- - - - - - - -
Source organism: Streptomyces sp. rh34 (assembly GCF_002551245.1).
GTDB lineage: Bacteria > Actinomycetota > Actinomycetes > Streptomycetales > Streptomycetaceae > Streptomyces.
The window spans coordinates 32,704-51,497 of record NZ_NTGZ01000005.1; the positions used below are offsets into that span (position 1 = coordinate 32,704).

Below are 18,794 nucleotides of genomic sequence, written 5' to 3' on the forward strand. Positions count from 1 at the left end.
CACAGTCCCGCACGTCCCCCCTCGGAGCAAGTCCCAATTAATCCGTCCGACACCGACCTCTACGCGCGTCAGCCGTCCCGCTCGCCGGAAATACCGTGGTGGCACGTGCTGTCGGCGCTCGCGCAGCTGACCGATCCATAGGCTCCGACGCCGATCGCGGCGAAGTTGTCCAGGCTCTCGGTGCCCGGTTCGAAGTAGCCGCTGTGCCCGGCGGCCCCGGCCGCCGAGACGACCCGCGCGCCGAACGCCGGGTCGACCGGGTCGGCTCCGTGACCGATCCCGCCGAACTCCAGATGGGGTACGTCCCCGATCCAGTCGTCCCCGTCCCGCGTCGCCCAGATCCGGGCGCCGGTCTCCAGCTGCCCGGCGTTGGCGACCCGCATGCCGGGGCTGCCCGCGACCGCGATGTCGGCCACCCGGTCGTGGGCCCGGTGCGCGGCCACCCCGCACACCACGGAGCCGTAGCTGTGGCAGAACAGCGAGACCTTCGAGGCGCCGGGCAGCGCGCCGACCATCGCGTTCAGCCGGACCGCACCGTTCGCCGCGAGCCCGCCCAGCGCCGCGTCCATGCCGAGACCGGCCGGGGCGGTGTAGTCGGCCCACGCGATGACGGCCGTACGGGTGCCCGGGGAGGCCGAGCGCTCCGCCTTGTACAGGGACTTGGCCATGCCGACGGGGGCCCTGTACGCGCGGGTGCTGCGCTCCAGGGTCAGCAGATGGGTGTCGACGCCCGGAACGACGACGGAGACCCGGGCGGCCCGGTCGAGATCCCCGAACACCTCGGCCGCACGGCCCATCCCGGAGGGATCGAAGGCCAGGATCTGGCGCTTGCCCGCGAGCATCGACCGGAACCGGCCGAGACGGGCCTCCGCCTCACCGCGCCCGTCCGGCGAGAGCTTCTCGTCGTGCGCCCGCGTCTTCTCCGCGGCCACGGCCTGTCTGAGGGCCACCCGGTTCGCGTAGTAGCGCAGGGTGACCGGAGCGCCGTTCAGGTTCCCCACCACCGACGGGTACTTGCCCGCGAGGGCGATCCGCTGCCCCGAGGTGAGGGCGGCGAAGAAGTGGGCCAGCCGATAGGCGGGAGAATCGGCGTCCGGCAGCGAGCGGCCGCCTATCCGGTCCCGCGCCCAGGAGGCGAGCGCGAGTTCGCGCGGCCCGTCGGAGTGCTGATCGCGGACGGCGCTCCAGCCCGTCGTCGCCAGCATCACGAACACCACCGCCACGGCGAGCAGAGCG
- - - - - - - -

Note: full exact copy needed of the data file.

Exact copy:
Source organism: Streptomyces sp. rh34 (assembly GCF_002551245.1).
GTDB lineage: Bacteria > Actinomycetota > Actinomycetes > Streptomycetales > Streptomycetaceae > Streptomyces.
The window spans coordinates 32,704-51,497 of record NZ_NTGZ01000005.1; the positions used below are offsets into that span (position 1 = coordinate 32,704).

Below are 18,794 nucleotides of genomic sequence, written 5' to 3' on the forward strand. Positions count from 1 at the left end.
CACAGTCCCGCACGTCCCCCCTCGGAGCAAGTCCCAATTAATCCGTCCGACACCGACCTCTACGCGCGTCAGCCGTCCCGCTCGCCGGAAATACCGTGGTGGCACGTGCTGTCGGCGCTCGCGCAGCTGACCGATCCATAGGCTCCGACGCCGATCGCGGCGAAGTTGTCCAGGCTCTCGGTGCCCGGTTCGAAGTAGCCGCTGTGCCCGGCGGCCCCGGCCGCCGAGACGACCCGCGCGCCGAACGCCGGGTCGACCGGGTCGGCTCCGTGACCGATCCCGCCGAACTCCAGATGGGGTACGTCCCCGATCCAGTCGTCCCCGTCCCGCGTCGCCCAGATCCGGGCGCCGGTCTCCAGCTGCCCGGCGTTGGCGACCCGCATGCCGGGGCTGCCCGCGACCGCGATGTCGGCCACCCGGTCGTGGGCCCGGTGCGCGGCCACCCCGCACACCACGGAGCCGTAGCTGTGGCAGAACAGCGAGACCTTCGAGGCGCCGGGCAGCGCGCCGACCATCGCGTTCAGCCGGACCGCACCGTTCGCCGCGAGCCCGCCCAGCGCCGCGTCCATGCCGAGACCGGCCGGGGCGGTGTAGTCGGCCCACGCGATGACGGCCGTACGGGTGCCCGGGGAGGCCGAGCGCTCCGCCTTGTACAGGGACTTGGCCATGCCGACGGGGGCCCTGTACGCGCGGGTGCTGCGCTCCAGGGTCAGCAGATGGGTGTCGACGCCCGGAACGACGACGGAGACCCGGGCGGCCCGGTCGAGATCCCCGAACACCTCGGCCGCACGGCCCATCCCGGAGGGATCGAAGGCCAGGATCTGGCGCTTGCCCGCGAGCATCGACCGGAACCGGCCGAGACGGGCCTCCGCCTCACCGCGCCCGTCCGGCGAGAGCTTCTCGTCGTGCGCCCGCGTCTTCTCCGCGGCCACGGCCTGTCTGAGGGCCACCCGGTTCGCGTAGTAGCGCAGGGTGACCGGAGCGCCGTTCAGGTTCCCCACCACCGACGGGTACTTGCCCGCGAGGGCGATCCGCTGCCCCGAGGTGAGGGCGGCGAAGAAGTGGGCCAGCCGATAGGCGGGAGAATCGGCGTCCGGCAGCGAGCGGCCGCCTATCCGGTCCCGCGCCCAGGAGGCGAGCGCGAGTTCGCGCGGCCCGTCGGAGTGCTGATCGCGGACGGCGCTCCAGCCCGTCGTCGCCAGCATCACGAACACCACCGCCACGGCGAGCAGAGCG